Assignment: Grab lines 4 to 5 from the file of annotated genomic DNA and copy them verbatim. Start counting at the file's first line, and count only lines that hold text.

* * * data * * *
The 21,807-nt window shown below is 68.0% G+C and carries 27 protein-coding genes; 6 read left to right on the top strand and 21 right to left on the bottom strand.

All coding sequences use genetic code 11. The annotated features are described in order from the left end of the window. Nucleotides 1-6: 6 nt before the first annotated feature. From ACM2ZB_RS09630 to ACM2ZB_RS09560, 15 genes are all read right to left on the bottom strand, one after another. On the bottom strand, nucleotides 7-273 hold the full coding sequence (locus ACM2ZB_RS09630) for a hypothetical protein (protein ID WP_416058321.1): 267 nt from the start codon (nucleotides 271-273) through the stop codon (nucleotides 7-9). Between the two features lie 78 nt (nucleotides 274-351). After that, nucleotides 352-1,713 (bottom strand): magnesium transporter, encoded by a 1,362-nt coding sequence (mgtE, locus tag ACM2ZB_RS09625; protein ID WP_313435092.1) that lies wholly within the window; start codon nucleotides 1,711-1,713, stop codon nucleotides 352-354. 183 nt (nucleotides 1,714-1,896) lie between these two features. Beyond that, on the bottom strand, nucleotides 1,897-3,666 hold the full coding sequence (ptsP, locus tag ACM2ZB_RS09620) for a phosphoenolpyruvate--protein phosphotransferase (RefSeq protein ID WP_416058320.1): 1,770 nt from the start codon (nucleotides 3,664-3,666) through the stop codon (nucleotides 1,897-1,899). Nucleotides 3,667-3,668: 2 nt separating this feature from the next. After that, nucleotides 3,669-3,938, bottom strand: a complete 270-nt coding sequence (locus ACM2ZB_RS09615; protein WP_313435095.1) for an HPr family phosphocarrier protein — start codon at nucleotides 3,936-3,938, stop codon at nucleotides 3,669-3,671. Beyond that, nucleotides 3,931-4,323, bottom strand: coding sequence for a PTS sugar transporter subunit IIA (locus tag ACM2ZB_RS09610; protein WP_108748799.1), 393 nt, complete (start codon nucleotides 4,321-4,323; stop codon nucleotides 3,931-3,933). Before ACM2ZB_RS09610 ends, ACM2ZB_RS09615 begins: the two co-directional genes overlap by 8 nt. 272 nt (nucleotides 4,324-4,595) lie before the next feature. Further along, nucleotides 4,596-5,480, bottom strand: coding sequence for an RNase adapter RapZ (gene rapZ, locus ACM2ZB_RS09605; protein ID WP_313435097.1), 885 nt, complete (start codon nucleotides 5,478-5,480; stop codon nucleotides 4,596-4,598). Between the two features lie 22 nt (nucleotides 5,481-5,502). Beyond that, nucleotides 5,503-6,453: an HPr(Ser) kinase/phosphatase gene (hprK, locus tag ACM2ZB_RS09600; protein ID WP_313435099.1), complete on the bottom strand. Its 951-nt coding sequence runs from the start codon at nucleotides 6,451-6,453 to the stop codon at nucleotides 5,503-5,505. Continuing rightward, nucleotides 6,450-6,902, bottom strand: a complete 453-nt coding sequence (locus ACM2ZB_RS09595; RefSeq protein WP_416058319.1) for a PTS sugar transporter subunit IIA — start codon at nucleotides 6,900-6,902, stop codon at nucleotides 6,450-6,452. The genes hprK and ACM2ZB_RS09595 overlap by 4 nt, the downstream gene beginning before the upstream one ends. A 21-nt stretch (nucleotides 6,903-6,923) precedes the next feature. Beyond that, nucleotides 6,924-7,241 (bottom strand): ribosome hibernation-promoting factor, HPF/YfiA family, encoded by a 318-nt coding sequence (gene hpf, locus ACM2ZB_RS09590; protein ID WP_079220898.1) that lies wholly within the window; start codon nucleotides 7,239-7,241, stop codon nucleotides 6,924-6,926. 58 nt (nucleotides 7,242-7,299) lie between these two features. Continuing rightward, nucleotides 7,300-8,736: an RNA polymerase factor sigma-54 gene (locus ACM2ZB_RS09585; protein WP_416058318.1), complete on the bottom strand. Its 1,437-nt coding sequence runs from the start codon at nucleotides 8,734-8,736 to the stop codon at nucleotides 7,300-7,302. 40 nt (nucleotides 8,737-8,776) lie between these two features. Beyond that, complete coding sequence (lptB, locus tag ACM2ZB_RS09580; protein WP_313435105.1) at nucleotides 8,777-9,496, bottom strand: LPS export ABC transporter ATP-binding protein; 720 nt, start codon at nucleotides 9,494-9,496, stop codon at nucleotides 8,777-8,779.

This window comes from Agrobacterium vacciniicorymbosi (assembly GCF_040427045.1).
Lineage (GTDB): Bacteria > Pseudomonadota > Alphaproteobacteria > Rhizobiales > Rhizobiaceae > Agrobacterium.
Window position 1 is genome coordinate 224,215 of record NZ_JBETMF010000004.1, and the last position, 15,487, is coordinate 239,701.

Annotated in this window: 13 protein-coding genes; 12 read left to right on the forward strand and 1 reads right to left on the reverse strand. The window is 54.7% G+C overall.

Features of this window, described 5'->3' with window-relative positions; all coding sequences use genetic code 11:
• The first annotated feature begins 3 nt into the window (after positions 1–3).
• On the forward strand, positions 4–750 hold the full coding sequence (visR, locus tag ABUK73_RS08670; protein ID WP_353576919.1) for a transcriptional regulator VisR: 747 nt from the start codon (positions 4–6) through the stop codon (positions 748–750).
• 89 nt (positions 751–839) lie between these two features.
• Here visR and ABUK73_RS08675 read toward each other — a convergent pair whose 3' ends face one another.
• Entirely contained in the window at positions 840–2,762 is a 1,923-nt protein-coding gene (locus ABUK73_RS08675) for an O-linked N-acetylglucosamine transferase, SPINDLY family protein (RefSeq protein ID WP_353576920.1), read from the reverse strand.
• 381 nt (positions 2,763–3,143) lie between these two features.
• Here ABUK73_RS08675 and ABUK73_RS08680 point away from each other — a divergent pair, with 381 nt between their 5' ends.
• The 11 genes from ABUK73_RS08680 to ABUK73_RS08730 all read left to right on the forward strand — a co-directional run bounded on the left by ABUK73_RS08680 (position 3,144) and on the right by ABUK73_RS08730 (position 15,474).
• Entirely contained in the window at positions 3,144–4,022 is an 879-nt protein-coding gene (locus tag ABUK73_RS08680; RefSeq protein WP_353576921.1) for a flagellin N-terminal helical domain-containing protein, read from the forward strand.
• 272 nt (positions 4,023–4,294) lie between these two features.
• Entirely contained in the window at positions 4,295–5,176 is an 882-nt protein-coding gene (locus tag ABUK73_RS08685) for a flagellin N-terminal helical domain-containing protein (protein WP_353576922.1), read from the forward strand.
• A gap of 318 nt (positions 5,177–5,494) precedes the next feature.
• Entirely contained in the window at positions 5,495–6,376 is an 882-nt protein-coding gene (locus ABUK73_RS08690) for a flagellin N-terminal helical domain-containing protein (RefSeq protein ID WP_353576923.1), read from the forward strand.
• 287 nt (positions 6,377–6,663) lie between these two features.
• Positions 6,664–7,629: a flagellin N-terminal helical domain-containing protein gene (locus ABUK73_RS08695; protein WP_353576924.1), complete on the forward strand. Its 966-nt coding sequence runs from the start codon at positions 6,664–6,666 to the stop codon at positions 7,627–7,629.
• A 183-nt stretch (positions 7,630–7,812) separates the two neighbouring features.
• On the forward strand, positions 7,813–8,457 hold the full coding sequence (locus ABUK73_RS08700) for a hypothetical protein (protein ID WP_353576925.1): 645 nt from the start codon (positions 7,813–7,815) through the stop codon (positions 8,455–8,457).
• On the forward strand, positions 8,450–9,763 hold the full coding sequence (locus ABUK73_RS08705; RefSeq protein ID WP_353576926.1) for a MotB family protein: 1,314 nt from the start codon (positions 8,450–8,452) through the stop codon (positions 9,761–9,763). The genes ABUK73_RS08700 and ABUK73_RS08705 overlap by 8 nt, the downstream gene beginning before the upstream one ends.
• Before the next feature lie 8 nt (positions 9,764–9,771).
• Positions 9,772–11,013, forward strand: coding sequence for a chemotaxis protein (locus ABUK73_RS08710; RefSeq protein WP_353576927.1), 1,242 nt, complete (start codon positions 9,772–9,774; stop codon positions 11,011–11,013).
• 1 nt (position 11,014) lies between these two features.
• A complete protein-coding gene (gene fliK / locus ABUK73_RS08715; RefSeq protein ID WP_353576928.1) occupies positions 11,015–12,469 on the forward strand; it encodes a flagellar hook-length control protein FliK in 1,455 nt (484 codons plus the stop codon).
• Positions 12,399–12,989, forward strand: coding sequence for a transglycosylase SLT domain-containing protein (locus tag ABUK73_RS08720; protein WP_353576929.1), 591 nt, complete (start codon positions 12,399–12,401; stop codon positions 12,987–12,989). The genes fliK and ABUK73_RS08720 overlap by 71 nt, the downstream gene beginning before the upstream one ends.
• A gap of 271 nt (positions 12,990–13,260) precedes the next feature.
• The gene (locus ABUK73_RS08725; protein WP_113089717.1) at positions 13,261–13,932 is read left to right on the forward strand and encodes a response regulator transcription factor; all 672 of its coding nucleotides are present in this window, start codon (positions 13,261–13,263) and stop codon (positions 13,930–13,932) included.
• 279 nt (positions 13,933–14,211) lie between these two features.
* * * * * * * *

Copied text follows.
Lineage (GTDB): Bacteria > Pseudomonadota > Alphaproteobacteria > Rhizobiales > Rhizobiaceae > Agrobacterium.
Window position 1 is genome coordinate 224,215 of record NZ_JBETMF010000004.1, and the last position, 15,487, is coordinate 239,701.